Parashat Beshalah and Tu Bish’vat

By Rabbi Len Levin

David Ben Gurion said that whoever does not believe in miracles is not a realist. He may have had in mind the day in 1948 that the fate of Jerusalem depended on negotiation of a cease-fire before the supply of food and water would run out, or a thousand other improbable events on which the life of modern Israel depended.

“God enacted a condition with the Sea, at the time of creation, that it should split upon the arrival of the Israelites.” (Genesis Rabbah, 5:5) The author of this rabbinic saying was cognizant of the Stoic doctrine of natural law-a precursor of our modern scientific view of the orderliness of the physical world-and asserted that if miracles occur, they are part of the fabric of natural causality, not a deviation from it. God works through nature.

In the daily prayer Modim, we thank God for the miracles and wonders that are with us every day, morning, noon and night. There is even a prayer-Asher Yatzar-to be recited on the regular performance of our menial bodily functions, thanking God for the gift of a body with interlocking vessels and orifices, such that the proper functioning of all of them is necessary for our very existence. The more we learn about the workings of our physiology through the insights of modern science, down to our DNA, hormones, and neurotransmitters, the more marvelous it all seems. “I praise You, for I am awesomely, wondrously made; Your work is wonderful; I know it very well.” (Psalm 139.14)

On Tu Bish’vat we thank God for the gift of trees. The more we learn about the interdependence of all life-forms, the more amazed we are that not only the food we eat but the very air we breathe is dependent on the replenishment of the atmosphere by creatures whose use of the life-gases oxygen and carbon dioxide is inverse and complementary to our own. That we depend on them for the habitability of our planet, but can also provide them with services if we treat them with respect and gratitude, is also a miracle.

Whether to regard such phenomena as miracles, or as mere facts, explainable by our scientific and everyday modes of explanation, is an interpretative choice. My teacher Neil Gillman is fond of pointing out the two instance of the verb “see” in Chapter 14 of our parashah: “The Israelites saw the Egyptians dead on the shore of the sea. And the Israelites saw the wondrous power which the Lord had wielded against the Egyptians.” The first “seeing” refers to the perception of a scientifically indisputable fact that any observer would register. There were Egyptians who perished in the resurgence of the sea, when their chariots got stuck in the mud. The second “seeing” refers to the subjective response of the Israelites. They experienced their narrow escape from danger as the manifestation of divine purpose, working in history, enabling them to live another day and move forward to achieve their destiny as a people.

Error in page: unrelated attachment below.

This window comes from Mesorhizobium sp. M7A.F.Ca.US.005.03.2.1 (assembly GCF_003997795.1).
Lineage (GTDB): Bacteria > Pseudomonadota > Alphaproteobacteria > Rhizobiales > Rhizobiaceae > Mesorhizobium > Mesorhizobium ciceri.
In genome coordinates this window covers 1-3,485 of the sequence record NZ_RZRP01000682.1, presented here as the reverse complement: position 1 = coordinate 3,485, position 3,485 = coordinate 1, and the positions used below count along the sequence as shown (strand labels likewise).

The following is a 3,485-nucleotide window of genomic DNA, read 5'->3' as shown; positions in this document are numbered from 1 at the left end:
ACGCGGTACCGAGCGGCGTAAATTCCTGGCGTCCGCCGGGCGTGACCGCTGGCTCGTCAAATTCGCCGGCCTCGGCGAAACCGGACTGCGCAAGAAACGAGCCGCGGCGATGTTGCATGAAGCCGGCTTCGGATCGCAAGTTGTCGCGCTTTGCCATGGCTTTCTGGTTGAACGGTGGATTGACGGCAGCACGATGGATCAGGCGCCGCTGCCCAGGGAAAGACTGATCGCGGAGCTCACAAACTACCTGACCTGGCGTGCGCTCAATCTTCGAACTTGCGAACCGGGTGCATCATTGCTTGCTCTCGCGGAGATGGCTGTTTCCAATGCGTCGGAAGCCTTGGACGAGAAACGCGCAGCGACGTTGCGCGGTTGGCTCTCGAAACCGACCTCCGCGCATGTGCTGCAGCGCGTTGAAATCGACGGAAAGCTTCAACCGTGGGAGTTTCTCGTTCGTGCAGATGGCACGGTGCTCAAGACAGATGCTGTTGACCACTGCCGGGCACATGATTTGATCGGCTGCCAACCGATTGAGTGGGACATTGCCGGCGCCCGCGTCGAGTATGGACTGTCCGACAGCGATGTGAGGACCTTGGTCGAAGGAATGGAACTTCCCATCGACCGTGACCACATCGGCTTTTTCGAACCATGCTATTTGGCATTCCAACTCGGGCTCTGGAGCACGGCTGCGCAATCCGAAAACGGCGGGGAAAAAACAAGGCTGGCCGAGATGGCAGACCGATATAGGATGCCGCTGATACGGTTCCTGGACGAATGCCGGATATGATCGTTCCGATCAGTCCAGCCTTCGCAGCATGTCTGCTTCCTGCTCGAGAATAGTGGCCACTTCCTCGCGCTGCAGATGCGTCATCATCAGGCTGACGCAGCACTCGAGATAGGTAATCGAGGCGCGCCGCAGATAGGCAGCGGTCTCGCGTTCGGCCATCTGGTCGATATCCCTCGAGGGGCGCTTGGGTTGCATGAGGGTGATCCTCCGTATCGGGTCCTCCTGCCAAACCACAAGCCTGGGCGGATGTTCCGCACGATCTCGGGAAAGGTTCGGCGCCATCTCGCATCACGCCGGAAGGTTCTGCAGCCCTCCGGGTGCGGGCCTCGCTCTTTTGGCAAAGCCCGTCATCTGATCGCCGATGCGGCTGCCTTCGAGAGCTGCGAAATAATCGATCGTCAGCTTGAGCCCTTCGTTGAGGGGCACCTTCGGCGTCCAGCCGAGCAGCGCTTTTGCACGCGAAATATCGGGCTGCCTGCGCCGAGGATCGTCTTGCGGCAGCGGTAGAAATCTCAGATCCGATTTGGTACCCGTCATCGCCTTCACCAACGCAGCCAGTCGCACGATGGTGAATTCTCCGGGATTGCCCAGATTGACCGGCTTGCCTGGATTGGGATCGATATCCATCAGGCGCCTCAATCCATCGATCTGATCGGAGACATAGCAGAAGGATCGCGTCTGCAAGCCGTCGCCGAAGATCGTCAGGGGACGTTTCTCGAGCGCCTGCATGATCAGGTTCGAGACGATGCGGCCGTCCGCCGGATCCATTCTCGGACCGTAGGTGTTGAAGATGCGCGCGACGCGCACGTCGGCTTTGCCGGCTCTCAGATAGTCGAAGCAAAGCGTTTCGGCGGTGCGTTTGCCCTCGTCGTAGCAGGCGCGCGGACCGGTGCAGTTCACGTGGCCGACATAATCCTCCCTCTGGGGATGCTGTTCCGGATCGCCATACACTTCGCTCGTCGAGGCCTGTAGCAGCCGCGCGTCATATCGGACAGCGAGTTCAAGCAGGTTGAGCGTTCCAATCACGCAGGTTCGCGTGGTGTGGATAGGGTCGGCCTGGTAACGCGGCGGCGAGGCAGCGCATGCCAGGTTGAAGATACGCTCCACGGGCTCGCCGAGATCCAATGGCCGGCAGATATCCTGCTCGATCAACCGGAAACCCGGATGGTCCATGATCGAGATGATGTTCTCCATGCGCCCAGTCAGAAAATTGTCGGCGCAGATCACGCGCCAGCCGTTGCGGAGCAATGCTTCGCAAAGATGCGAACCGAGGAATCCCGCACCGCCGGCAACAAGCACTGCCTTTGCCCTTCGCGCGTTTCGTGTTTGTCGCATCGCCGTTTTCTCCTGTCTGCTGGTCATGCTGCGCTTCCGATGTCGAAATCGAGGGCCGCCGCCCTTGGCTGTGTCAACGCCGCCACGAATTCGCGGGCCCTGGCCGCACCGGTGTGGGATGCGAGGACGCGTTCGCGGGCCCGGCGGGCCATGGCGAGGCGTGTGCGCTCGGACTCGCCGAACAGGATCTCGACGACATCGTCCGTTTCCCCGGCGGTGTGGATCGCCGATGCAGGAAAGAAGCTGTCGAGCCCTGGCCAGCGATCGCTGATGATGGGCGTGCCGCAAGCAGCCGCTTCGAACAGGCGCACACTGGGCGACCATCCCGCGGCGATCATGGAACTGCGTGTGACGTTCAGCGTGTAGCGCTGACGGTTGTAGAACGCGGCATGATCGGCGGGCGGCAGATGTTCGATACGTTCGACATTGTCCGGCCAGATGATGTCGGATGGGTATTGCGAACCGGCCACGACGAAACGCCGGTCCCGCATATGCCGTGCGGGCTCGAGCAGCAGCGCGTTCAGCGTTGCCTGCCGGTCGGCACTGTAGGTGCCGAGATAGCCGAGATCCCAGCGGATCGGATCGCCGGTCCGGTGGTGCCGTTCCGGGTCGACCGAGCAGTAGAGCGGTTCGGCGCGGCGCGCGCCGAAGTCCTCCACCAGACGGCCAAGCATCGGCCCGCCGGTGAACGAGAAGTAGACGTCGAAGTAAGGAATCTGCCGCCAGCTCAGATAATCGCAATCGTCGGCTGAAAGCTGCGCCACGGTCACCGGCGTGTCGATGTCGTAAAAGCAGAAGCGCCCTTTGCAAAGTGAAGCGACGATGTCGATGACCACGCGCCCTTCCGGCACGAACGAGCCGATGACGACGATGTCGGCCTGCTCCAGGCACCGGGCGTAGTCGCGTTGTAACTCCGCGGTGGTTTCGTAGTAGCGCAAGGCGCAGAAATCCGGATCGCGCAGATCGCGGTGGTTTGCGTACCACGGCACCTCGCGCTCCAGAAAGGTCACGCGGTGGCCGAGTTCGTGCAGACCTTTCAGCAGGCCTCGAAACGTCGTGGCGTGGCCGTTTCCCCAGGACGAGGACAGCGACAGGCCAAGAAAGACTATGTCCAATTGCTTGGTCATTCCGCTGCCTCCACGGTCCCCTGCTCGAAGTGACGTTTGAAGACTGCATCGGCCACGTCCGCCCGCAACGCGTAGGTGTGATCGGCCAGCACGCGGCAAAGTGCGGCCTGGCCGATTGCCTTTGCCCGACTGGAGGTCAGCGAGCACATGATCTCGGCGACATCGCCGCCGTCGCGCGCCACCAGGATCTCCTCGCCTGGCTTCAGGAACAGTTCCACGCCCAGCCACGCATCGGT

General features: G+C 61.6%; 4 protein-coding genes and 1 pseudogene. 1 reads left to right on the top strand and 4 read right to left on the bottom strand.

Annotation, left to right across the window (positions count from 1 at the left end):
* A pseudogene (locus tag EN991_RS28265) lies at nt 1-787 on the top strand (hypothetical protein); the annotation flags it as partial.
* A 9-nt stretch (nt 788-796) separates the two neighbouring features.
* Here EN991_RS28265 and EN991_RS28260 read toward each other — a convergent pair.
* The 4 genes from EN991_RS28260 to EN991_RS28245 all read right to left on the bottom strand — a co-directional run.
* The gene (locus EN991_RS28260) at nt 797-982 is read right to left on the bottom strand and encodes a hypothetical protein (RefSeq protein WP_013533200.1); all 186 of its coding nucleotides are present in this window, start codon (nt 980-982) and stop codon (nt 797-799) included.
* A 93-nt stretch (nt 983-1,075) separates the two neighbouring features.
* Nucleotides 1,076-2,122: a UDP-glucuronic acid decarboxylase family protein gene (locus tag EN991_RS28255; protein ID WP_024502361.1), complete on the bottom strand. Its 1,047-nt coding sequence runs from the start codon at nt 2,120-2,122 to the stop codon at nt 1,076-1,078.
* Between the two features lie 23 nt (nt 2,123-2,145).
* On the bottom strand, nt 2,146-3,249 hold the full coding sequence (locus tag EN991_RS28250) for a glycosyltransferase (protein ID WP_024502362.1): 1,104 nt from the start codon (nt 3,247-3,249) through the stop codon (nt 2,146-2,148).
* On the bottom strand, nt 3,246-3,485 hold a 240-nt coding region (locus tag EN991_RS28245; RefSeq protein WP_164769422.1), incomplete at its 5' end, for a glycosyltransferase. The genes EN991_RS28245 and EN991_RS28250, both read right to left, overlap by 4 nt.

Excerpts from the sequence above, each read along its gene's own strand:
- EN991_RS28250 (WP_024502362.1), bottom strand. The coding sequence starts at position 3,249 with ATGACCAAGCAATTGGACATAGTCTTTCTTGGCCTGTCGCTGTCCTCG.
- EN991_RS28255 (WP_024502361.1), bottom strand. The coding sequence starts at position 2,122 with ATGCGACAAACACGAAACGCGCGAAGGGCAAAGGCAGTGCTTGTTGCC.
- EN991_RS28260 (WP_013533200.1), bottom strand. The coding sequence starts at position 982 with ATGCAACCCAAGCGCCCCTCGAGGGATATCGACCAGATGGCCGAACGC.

We have a choice how to view our daily experiences and the larger trajectory of our lives. Do things just happen randomly? Did the world just come into being randomly, from a quantum fluctuation? Or is there a purpose pervading all, one that gives meaning to our lives and raises them from accident to destiny?

We are creatures of purpose. It is our nature to conceive purposes and carry them out. We embark on careers, which we call our vocations or callings.   The words “vocation” and “calling” are rooted in the Biblical narrative, in which God calls on various people to perform parts of the divine plan. God called Moses at the burning bush to redeem Israel. In next week’s portion, God will call Israel to be a kingdom of priests and a holy nation-a national vocation, a national calling.

The sense of vocation and the sense of miracle combine to help us see ourselves within a frame of purposes larger than ourselves. Living our lives within that frame gives us hope, meaning, and transcendence.

To recover that sense of transcendence, go out into the world and hug a tree. Listen to the song of a bird. Feel the sun on your face. Feel the air in your lungs. Experience the miracles that are a part of our everyday experience. And next time you visit the sea, thank it for the providential role it played thousands of years ago in enabling us to become a people dedicated to God.



Rabbi Len Levin teaches Jewish philosophy at AJR.